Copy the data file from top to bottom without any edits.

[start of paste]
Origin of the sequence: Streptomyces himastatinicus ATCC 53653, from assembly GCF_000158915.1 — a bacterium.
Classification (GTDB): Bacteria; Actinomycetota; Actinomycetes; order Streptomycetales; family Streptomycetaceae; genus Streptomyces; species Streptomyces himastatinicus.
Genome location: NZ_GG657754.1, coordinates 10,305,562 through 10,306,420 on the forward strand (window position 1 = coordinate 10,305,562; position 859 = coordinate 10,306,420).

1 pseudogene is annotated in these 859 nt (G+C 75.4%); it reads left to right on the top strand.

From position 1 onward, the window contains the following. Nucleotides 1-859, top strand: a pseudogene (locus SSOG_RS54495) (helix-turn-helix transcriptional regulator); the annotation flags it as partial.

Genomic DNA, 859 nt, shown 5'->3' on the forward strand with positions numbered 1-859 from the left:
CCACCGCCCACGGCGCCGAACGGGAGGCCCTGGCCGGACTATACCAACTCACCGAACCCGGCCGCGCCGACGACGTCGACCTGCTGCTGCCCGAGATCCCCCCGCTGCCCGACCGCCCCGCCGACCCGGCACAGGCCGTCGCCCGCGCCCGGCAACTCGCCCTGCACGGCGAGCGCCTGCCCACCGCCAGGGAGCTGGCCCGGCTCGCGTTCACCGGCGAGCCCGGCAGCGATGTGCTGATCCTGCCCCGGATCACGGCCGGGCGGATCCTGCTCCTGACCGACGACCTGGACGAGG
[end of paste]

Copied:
Origin of the sequence: Streptomyces himastatinicus ATCC 53653, from assembly GCF_000158915.1 — a bacterium.
Classification (GTDB): Bacteria; Actinomycetota; Actinomycetes; order Streptomycetales; family Streptomycetaceae; genus Streptomyces; species Streptomyces himastatinicus.
Genome location: NZ_GG657754.1, coordinates 10,305,562 through 10,306,420 on the forward strand (window position 1 = coordinate 10,305,562; position 859 = coordinate 10,306,420).

1 pseudogene is annotated in these 859 nt (G+C 75.4%); it reads left to right on the top strand.

From position 1 onward, the window contains the following. Nucleotides 1-859, top strand: a pseudogene (locus SSOG_RS54495) (helix-turn-helix transcriptional regulator); the annotation flags it as partial.

Genomic DNA, 859 nt, shown 5'->3' on the forward strand with positions numbered 1-859 from the left:
CCACCGCCCACGGCGCCGAACGGGAGGCCCTGGCCGGACTATACCAACTCACCGAACCCGGCCGCGCCGACGACGTCGACCTGCTGCTGCCCGAGATCCCCCCGCTGCCCGACCGCCCCGCCGACCCGGCACAGGCCGTCGCCCGCGCCCGGCAACTCGCCCTGCACGGCGAGCGCCTGCCCACCGCCAGGGAGCTGGCCCGGCTCGCGTTCACCGGCGAGCCCGGCAGCGATGTGCTGATCCTGCCCCGGATCACGGCCGGGCGGATCCTGCTCCTGACCGACGACCTGGACGAGG